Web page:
Despite the well-recorded wellbeing benefits for residents with pets in aged care homes, very few facilities allow it – according to a survey.

The poll – conducted by national animal welfare charity Companion Animal Network Australia – shows 86 per cent of older adults experience improved mental and physical health with pets in aged care settings. Yet only 18 per cent of aged care facilities consider allowing residents to keep their pet.

Trish Ennis and Buddy

“While we’ve always recognised the benefits of owning a pet, our survey shows aged care providers have been slow to understand the enduring value of the human-animal bond for older people,” said CANA CEO Trish Ennis.  

It’s long been proven that owning a pet provides companionship, reduces stress and encourages social interaction. This is particularly true for older adults who face isolation and loneliness.

Through its Pet Friendly Aged Care Division, CANA works to preserve the bond between people and their pets by keeping them together for as long as possible.

“There’s often a catastrophic emotional harm caused when older people are forced to give up their pets upon moving into an aged care home, and resulting in their much-loved animals being surrendered to shelters across the country,” said Ms Ennis.

Many people are putting their lives on the line by refusing to move into aged care because the facility won’t accept pets said Ms Ennis. “If people were allowed to keep their pets, aged care take-up by older people will increase and the number of pets being surrendered to animal shelters will decrease.”

According to CANA’s Status of pets in aged care survey – which is based on the responses of 1,130 participants, including older adults, aged care staff and the broader public – 68 per cent of people think aged care residents should be able to own a pet.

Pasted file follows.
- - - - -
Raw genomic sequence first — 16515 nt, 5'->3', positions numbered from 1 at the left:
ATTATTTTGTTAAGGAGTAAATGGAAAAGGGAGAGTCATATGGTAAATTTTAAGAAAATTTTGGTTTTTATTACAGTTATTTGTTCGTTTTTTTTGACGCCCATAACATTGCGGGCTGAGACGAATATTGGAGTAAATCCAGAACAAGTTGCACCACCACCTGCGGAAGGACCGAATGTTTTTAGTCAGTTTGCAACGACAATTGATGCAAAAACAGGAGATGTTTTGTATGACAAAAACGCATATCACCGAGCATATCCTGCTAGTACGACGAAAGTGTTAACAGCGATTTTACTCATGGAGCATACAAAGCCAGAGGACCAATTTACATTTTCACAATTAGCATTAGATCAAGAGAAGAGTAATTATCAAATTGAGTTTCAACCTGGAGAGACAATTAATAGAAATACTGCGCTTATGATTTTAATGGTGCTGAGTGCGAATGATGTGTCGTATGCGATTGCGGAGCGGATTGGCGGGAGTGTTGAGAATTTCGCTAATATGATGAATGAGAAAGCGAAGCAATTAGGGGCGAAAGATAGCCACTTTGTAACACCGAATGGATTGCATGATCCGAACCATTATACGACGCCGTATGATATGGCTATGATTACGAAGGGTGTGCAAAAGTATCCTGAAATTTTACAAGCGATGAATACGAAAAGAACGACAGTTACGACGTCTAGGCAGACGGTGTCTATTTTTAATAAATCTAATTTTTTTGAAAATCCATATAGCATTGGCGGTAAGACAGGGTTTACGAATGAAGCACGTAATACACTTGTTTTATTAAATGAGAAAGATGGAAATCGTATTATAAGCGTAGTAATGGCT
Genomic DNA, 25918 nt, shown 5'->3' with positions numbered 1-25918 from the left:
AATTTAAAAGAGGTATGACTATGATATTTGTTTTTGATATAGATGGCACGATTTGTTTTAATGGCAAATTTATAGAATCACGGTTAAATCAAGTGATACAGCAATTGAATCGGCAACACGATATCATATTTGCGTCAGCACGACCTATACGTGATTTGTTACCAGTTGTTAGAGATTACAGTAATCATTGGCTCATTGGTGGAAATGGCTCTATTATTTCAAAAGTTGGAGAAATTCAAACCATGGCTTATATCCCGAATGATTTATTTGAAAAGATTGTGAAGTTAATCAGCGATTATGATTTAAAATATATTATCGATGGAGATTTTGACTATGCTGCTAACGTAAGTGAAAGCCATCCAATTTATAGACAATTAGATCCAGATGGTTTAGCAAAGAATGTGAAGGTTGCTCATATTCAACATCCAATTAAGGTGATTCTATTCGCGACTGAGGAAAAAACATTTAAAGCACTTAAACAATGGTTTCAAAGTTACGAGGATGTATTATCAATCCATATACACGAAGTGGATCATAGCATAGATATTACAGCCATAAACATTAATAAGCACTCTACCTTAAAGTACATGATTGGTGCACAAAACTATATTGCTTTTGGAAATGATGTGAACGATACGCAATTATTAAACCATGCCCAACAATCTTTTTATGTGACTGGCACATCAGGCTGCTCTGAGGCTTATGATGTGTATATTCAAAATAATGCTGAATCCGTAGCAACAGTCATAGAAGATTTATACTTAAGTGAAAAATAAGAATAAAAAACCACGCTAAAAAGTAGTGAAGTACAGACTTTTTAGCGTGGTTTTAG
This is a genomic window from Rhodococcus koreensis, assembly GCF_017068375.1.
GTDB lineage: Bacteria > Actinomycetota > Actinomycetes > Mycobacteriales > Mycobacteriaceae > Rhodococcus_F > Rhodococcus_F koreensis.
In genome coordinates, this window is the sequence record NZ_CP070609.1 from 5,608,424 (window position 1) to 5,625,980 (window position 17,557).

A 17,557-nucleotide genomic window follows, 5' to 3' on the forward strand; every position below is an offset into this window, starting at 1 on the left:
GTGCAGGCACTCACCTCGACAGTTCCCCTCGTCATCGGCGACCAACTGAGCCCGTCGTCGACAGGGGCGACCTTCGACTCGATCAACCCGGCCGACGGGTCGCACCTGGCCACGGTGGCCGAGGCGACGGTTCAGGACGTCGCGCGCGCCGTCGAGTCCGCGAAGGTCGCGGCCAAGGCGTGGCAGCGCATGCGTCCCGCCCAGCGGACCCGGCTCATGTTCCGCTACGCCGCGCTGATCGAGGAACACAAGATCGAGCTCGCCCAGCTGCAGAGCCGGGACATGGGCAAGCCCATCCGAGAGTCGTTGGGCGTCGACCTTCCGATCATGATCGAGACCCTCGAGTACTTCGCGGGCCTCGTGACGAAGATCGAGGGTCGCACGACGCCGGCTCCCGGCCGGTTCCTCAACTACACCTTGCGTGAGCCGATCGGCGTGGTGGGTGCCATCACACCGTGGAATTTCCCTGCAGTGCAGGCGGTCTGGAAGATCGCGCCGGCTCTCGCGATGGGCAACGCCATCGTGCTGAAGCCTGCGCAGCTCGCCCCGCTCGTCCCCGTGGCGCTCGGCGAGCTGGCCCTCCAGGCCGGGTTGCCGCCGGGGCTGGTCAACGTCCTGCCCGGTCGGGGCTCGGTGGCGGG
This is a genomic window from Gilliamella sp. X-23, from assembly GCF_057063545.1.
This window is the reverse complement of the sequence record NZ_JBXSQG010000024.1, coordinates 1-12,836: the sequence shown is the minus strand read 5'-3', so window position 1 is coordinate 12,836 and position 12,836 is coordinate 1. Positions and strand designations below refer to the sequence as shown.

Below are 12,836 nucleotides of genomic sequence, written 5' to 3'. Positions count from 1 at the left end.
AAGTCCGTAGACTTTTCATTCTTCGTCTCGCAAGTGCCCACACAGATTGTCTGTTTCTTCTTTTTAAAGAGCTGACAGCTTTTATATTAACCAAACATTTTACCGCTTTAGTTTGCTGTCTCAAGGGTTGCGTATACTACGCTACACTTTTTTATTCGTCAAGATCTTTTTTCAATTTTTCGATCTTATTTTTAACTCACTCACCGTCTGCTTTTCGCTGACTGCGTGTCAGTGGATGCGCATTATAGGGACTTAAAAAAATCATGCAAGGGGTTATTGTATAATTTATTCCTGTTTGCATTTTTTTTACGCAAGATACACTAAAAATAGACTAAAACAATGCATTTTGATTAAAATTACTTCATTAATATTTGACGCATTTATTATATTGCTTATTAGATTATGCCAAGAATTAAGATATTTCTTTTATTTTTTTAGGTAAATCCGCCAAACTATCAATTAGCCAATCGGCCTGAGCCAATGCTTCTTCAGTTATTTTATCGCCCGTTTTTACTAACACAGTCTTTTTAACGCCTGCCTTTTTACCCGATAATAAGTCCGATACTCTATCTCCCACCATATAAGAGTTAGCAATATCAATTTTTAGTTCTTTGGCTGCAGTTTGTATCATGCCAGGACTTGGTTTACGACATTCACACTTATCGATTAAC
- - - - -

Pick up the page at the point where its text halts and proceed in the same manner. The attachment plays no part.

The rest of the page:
Meanwhile, 60 per cent of people believe the main barriers to pet ownership in aged care homes is a lack of education among providers. “Education and knowledge about the benefits of pet ownership and accommodating pets are the key factors to allaying fears and opening up opportunities,” said Ms Ennis.

Support needed for home care recipients

CANA’s survey also shows an urgent need to support pet ownership for older Australians who choose to live independently.

While 40 per cent of people receiving a government-funded Home Care Package live with a pet, only 9 per cent receive support to help care for their companion animal – dog walking, for example, or transport for pets who need a vet.

“The [Commonwealth Home Support Program] and HCP can be extended to determine and secure the necessary assistance for a person to live independently with their pet by ensuring services are offered to support pet health and wellbeing,” said Ms Ennis.

“Increasing pet-friendly in-home aged care support will also help prevent animals being euthanised or surrendered to shelters and maximise the physical and emotional health of animal-loving older people.”

Furthermore, being open to pets also makes good financial sense for aged care providers, added Ms Ennis. “The inclusion of pets is a great business model as aged care facilities and home care companies that include pets are in greater need and their clients and communities are happier and healthier.”

CANA’s Pet Friendly Aged Care hub has free resources – including pet-related policies, guidelines and documents – for aged care providers, support agencies and organisations to manage and care for pets in aged care settings.

“As our population ages, solutions to maintaining a high-quality of life include finding ways to help ageing people retain their pets,” said Ms Ennis.

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1 Comment

  1. I live in a pet friendly invironment, and have done for 5 years. I have babysat 3 residents owned dogs and yet can’t ha e a dog of my own. I am 67 and am still ambulant. No good reason has been given to me. I am so sad and constantly feel depressed.

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